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What can Keon Coleman add to Seminoles’ high-flying offense?

Wide receiver on the Seminoles can create nightmares for opposing defenses.

Keon Coleman/Twitter — @keoncoleman6

After a long recruitment that came down to the wire with Ole Miss, Florida State head coach Mike Norvell and his staff have brought in a major transfer portal target in Keon Coleman, who has the potential to elevate the Seminoles’ already loaded offense.

The sophomore receiver is 6-foot-4, 210 pounds, and last season recorded 58 catches, 798 yards, 7 touchdowns, and three 100-yard games for the Michigan State Spartans. His combination of proven production, and raw ability would take the Seminoles to another level.

With his size and complementary players like Johnny Wilson, Kentron Potier, Jaheim Bell, and Trey Benson, defenses would not have the choice to overcommit to any one guy that FSU could roll out in an offense facilitated by presumed Heisman Trophy-contender Jordan Travis.

Players like Poitier and the now-transferred Malik McClain were built in that mold of what Keon Coleman is, but Coleman is already so much further along and advanced than they are coming from the 2021 high school class.

His athleticism is just off the charts — he was also a big basketball recruit in high school and even played on MSU’s team his freshman year.

Coleman’s route running is already very polished and he has potential as a major YAC threat. But the most impressive part of his game is how great he is at the point of attack where comparatively, he has already shown to be more efficient in contested situations than Johnny Wilson.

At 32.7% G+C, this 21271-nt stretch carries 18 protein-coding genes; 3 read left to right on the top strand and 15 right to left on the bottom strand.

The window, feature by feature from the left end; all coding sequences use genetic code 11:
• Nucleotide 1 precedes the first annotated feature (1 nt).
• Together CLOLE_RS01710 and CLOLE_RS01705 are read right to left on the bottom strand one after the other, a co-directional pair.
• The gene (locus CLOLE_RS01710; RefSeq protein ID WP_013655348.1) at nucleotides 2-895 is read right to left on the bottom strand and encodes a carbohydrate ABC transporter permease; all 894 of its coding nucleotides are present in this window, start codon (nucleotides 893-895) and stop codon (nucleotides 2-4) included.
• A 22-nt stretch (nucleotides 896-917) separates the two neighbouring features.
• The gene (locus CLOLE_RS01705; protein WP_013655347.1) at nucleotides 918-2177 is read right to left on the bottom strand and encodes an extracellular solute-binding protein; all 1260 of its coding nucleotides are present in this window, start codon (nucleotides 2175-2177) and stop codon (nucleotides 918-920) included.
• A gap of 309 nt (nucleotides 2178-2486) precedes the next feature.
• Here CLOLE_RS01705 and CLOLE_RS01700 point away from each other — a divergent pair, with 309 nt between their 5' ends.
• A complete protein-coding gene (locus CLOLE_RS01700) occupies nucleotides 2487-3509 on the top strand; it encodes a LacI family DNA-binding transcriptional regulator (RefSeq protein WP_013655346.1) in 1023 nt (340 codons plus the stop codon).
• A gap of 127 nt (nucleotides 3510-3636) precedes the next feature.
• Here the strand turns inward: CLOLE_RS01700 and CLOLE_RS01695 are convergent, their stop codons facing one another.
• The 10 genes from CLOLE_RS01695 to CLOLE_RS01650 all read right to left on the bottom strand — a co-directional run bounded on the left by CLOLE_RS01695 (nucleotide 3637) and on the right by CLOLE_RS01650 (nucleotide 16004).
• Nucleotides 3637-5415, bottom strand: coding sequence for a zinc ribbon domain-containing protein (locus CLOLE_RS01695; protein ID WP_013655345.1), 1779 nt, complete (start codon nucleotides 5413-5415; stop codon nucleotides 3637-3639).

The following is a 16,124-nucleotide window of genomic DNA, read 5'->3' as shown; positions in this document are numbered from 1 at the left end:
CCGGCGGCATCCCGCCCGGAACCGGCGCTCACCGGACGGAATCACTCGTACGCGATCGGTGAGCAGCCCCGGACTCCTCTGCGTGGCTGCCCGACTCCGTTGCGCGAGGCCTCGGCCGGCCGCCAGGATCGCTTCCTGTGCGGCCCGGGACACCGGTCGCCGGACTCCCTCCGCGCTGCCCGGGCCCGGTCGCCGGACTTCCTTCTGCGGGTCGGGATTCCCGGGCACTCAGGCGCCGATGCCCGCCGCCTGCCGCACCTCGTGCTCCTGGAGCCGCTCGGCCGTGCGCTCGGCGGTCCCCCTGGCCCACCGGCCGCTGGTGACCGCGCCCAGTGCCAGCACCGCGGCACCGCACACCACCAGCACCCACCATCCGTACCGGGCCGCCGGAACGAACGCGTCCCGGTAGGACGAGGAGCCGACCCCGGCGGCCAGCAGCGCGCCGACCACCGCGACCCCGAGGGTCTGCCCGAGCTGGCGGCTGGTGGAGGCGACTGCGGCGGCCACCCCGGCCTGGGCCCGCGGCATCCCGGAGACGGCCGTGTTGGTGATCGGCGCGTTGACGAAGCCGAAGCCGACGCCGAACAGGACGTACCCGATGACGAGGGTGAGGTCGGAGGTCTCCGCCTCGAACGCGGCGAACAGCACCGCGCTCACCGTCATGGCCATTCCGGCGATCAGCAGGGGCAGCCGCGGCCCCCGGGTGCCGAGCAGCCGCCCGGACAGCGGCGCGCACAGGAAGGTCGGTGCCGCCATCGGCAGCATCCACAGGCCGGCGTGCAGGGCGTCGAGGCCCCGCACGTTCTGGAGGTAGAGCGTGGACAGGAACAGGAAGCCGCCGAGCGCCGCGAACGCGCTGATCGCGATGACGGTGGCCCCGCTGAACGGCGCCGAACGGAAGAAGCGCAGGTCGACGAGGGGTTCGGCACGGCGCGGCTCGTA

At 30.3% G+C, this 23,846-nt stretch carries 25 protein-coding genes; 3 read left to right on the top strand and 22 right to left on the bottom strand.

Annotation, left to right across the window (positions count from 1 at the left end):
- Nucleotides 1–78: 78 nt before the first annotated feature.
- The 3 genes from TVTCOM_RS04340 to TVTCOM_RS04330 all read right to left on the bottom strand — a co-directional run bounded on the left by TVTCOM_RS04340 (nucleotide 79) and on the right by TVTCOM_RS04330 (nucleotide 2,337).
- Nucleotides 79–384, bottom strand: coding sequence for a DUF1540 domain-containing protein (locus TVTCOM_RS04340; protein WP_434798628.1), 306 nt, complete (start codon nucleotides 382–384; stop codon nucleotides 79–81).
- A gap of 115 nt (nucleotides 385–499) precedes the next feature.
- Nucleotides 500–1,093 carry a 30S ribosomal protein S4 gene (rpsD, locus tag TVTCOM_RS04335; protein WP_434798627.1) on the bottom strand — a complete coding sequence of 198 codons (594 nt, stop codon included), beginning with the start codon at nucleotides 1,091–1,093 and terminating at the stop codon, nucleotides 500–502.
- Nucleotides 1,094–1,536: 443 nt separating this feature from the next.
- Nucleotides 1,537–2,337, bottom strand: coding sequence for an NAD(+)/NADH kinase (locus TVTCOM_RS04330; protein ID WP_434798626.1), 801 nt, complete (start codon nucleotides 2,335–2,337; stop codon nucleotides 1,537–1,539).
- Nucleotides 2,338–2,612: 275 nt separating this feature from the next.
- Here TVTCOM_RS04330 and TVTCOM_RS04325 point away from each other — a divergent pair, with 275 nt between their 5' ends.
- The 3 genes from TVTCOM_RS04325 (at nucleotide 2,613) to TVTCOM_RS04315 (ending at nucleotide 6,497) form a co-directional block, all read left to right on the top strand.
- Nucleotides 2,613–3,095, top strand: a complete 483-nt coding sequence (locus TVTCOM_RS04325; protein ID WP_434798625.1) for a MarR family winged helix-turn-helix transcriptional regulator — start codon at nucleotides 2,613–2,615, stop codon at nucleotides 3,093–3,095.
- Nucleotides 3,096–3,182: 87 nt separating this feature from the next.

He converted 62.5% of his contested catch targets and 65.9% of all targets, while Wilson completed 52.2% of his contested targets and 56.6% of all targets.

Both receivers are big and are going to be winning often at the catch point, but they also have very complementary skill sets.

Coleman would work all levels of the field but at MSU he won the most reps in the short area of the field (0-9 yards) and deep (20+ yards), while Wilson was targeted and scored the most in the intermediate part of the field (10-19 yards).

He also brings good run blocking (71.9 PFF grade), which is of major importance to the ‘Noles and their balanced approach on offense. With Mycah Pittman having hit the transfer portal and on his way to Utah, the FSU roster needs as many effective and willing run-blocking receivers as they can get.

Coleman is a very complete football player and has the opportunity to be the cherry on top of an already-loaded offense. He gets targeted more often and has a much lower drop rate than Wilson, while Johnny has more explosive play ability.

Adding this caliber of a football player now changes the math on offense and gives Mike Norvell and his staff the ability to dictate how defenses would approach their offense.

Last season, Florida State’s offense was amongst the most explosive in the country but also struggled in situational football against some of the best teams in the conference.

While an additional wide receiver wasn’t the most pressing need on the roster, adding a player of this caliber can now allow FSU to take the offense from a potential top-10 unit to one of the best in the nation.